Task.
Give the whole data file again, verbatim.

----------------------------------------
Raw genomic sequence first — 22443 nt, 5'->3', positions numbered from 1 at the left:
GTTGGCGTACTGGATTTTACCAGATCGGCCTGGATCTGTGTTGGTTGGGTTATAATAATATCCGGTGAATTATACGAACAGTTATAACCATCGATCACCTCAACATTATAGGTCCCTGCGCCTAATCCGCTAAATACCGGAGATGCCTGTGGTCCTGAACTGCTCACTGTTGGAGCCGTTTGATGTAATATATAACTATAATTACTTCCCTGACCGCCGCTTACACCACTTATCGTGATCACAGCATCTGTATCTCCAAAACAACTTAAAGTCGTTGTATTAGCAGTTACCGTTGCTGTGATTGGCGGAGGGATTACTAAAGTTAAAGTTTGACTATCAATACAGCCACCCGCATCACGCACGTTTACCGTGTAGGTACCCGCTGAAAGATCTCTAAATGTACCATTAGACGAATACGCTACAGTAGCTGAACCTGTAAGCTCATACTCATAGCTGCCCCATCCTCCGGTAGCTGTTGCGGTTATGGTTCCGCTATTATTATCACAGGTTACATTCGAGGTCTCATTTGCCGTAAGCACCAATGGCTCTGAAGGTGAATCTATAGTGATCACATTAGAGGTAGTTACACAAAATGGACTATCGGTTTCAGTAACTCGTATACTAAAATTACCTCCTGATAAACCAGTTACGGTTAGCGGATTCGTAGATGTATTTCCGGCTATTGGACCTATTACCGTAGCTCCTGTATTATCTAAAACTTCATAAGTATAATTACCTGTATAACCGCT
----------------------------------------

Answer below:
Raw genomic sequence first — 22443 nt, 5'->3', positions numbered from 1 at the left:
GTTGGCGTACTGGATTTTACCAGATCGGCCTGGATCTGTGTTGGTTGGGTTATAATAATATCCGGTGAATTATACGAACAGTTATAACCATCGATCACCTCAACATTATAGGTCCCTGCGCCTAATCCGCTAAATACCGGAGATGCCTGTGGTCCTGAACTGCTCACTGTTGGAGCCGTTTGATGTAATATATAACTATAATTACTTCCCTGACCGCCGCTTACACCACTTATCGTGATCACAGCATCTGTATCTCCAAAACAACTTAAAGTCGTTGTATTAGCAGTTACCGTTGCTGTGATTGGCGGAGGGATTACTAAAGTTAAAGTTTGACTATCAATACAGCCACCCGCATCACGCACGTTTACCGTGTAGGTACCCGCTGAAAGATCTCTAAATGTACCATTAGACGAATACGCTACAGTAGCTGAACCTGTAAGCTCATACTCATAGCTGCCCCATCCTCCGGTAGCTGTTGCGGTTATGGTTCCGCTATTATTATCACAGGTTACATTCGAGGTCTCATTTGCCGTAAGCACCAATGGCTCTGAAGGTGAATCTATAGTGATCACATTAGAGGTAGTTACACAAAATGGACTATCGGTTTCAGTAACTCGTATACTAAAATTACCTCCTGATAAACCAGTTACGGTTAGCGGATTCGTAGATGTATTTCCGGCTATTGGACCTATTACCGTAGCTCCTGTATTATCTAAAACTTCATAAGTATAATTACCTGTATAACCGCT